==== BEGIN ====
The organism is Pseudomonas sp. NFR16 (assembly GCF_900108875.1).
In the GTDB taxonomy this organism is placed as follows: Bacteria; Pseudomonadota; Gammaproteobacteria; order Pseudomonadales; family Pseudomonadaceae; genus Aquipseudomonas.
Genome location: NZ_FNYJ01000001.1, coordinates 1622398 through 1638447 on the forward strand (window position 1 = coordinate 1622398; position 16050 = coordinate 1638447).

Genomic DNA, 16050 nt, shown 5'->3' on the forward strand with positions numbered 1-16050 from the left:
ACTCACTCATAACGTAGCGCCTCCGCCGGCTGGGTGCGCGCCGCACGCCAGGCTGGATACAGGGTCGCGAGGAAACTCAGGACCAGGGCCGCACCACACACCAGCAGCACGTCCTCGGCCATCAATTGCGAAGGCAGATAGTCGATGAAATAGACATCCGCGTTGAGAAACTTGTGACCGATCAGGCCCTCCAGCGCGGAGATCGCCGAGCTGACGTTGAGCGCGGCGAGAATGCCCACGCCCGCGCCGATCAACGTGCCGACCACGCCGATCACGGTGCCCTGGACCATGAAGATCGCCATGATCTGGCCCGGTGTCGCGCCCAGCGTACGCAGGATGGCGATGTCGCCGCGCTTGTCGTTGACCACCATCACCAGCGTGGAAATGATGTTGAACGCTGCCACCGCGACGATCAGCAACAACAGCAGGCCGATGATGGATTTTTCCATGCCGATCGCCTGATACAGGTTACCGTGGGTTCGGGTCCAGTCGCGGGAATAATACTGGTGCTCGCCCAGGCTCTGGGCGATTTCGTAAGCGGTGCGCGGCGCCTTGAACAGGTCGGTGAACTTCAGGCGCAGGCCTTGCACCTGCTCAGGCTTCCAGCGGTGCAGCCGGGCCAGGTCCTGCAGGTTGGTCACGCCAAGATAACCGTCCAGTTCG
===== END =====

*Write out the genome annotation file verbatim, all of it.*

The organism is Pseudomonas sp. NFR16 (assembly GCF_900108875.1).
In the GTDB taxonomy this organism is placed as follows: Bacteria; Pseudomonadota; Gammaproteobacteria; order Pseudomonadales; family Pseudomonadaceae; genus Aquipseudomonas.
Genome location: NZ_FNYJ01000001.1, coordinates 1622398 through 1638447 on the forward strand (window position 1 = coordinate 1622398; position 16050 = coordinate 1638447).

Genomic DNA, 16050 nt, shown 5'->3' on the forward strand with positions numbered 1-16050 from the left:
ACTCACTCATAACGTAGCGCCTCCGCCGGCTGGGTGCGCGCCGCACGCCAGGCTGGATACAGGGTCGCGAGGAAACTCAGGACCAGGGCCGCACCACACACCAGCAGCACGTCCTCGGCCATCAATTGCGAAGGCAGATAGTCGATGAAATAGACATCCGCGTTGAGAAACTTGTGACCGATCAGGCCCTCCAGCGCGGAGATCGCCGAGCTGACGTTGAGCGCGGCGAGAATGCCCACGCCCGCGCCGATCAACGTGCCGACCACGCCGATCACGGTGCCCTGGACCATGAAGATCGCCATGATCTGGCCCGGTGTCGCGCCCAGCGTACGCAGGATGGCGATGTCGCCGCGCTTGTCGTTGACCACCATCACCAGCGTGGAAATGATGTTGAACGCTGCCACCGCGACGATCAGCAACAACAGCAGGCCGATGATGGATTTTTCCATGCCGATCGCCTGATACAGGTTACCGTGGGTTCGGGTCCAGTCGCGGGAATAATACTGGTGCTCGCCCAGGCTCTGGGCGATTTCGTAAGCGGTGCGCGGCGCCTTGAACAGGTCGGTGAACTTCAGGCGCAGGCCTTGCACCTGCTCAGGCTTCCAGCGGTGCAGCCGGGCCAGGTCCTGCAGGTTGGTCACGCCAAGATAACCGTCCAGTTCG